Green Living: Reducing Waste
Categories: Green Tips
Resolutions aren’t easy. We ask ourselves to make drastic and difficult changes. It’s all for our own good of course, but that doesn’t make it any easier.
So if you resolved to be more green this year, we want to help you get started – let’s look at three ways to reduce waste in the New Year!
Donations vs. Trash
Before you throw something out, ask yourself if it can be donated. This obviously doesn’t apply to actual garbage, but it does apply to a surprising number of things.
Traditional charities – like Goodwill – accept everything from books to old electronics to clothes. That takes care of a lot of potential waste, but we can do more than that.
Habitat for Humanity’s ReStores take almost anything that can be used to build affordable housing for others: furniture, appliances, cabinets, insulation, light fixtures, hinges, piping, toilets, flooring materials, and more.
So whether you’re cleaning out a closet or planning a renovation, load up the car with donations rather than filling up the bin with trash.
Permanent vs. Disposable
There are a lot of disposable items in our lives – coffee cups, grocery bags, paper towels – which are all very convenient. Unfortunately, that convenience comes at the cost of tons of trash and pollution.
This year, try to find some permanent solutions for these disposables. Buy a travel mug for your coffee (a lot of coffee shops will fill it up for you). Get cotton towels instead of paper towels. Use cloth bags at the grocery store.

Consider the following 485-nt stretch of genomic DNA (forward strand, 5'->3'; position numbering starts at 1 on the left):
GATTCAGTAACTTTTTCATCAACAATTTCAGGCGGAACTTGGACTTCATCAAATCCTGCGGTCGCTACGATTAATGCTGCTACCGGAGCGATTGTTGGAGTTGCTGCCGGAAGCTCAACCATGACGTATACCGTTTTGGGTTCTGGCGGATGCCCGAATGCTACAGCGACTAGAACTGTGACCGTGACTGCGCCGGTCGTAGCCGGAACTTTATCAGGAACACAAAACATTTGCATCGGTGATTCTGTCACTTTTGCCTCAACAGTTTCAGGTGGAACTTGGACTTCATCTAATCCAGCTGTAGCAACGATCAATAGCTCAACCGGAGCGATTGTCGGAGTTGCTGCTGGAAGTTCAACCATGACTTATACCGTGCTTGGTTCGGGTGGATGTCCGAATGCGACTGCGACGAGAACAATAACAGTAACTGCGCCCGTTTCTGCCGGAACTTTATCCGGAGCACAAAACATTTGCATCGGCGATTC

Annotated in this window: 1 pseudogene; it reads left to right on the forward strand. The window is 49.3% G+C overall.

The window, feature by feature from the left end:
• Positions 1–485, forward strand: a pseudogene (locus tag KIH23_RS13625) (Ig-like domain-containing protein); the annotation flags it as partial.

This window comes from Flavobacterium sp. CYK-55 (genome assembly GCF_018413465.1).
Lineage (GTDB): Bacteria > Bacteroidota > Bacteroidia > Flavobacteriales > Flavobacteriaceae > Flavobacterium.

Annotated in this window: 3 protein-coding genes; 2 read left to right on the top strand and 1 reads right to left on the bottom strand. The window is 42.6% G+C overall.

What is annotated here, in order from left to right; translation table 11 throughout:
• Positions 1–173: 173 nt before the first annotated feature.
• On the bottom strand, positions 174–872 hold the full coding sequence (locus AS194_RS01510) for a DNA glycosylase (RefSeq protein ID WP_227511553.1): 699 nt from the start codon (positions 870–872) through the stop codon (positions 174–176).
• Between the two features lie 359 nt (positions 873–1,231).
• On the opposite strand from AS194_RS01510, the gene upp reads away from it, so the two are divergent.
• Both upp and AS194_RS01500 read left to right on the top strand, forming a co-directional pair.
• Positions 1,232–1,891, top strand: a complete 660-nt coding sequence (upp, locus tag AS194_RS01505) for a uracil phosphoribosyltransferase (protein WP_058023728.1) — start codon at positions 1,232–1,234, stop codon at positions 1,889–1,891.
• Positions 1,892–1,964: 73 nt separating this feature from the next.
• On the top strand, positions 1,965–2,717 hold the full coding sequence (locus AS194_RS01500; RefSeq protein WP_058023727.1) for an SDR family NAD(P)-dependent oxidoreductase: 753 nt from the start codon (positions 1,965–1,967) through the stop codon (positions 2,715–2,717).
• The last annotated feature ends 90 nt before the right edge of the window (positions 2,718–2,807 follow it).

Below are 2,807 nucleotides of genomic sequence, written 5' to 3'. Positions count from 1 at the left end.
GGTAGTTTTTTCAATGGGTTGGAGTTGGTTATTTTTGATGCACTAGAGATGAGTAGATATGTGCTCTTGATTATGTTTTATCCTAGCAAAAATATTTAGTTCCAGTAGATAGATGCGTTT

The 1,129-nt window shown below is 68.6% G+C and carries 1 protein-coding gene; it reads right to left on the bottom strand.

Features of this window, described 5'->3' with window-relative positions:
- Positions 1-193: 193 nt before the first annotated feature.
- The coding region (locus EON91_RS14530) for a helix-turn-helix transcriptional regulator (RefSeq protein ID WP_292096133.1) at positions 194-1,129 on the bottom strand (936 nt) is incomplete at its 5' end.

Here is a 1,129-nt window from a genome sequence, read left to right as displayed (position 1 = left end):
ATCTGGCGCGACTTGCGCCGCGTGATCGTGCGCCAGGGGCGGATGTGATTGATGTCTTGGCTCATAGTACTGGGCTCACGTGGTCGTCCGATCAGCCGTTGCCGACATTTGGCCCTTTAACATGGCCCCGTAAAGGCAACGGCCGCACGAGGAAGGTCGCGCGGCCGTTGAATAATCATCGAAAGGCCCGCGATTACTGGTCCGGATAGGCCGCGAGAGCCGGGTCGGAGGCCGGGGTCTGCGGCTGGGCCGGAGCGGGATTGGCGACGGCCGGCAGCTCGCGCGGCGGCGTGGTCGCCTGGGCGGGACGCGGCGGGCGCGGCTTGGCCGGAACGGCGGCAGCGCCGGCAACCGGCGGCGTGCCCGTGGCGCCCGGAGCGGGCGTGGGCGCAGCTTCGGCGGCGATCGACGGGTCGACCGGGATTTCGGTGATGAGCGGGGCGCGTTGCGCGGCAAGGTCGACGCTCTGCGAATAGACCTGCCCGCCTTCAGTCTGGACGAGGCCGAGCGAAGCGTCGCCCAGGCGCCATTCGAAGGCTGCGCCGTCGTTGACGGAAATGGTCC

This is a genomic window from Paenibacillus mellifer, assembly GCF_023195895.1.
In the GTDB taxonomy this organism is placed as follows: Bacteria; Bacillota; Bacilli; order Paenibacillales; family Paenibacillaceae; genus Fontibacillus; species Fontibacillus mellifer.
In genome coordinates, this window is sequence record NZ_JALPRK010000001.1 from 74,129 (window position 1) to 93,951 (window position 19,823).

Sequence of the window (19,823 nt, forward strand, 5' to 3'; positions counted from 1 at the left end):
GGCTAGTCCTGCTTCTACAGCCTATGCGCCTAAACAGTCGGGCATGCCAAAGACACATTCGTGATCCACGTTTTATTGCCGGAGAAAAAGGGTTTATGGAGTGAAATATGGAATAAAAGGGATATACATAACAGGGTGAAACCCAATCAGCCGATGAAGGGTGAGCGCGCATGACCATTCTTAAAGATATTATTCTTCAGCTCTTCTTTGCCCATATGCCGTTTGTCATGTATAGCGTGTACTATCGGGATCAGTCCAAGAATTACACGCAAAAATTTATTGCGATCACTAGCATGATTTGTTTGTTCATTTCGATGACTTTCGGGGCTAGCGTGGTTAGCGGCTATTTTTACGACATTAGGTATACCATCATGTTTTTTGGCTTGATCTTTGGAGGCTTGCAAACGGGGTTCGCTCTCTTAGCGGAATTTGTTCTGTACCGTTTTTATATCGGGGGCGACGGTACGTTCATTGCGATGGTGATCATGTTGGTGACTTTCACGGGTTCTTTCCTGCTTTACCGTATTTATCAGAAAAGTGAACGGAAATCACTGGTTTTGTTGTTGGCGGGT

Simple vs. Packaged
There are boxes, wrappers, linings, shrink wrap, wrappers inside plastic trays, plastic wrap inside plastic bags inside boxes – food packaging can get ridiculous pretty quickly.
Of course, some packaging is necessary for food safety, but a lot of it is just for convenience. It’s important to be conscious of packaging while shopping and to choose food that produces as little waste as possible. For example, don’t buy bags of salad, buy the actual head of lettuce. Don’t buy pre-sliced cheeses, individual yogurt cups or single-serving food in general. Buy certain food in bulk, if that makes sense for your eating habits, to avoid lots of extra packaging and trips to the store.
Sure, this means you’ll end up spending a little more time on food preparation, but you’ll avoid pointless waste and be eating fresher, healthier food that often tastes better.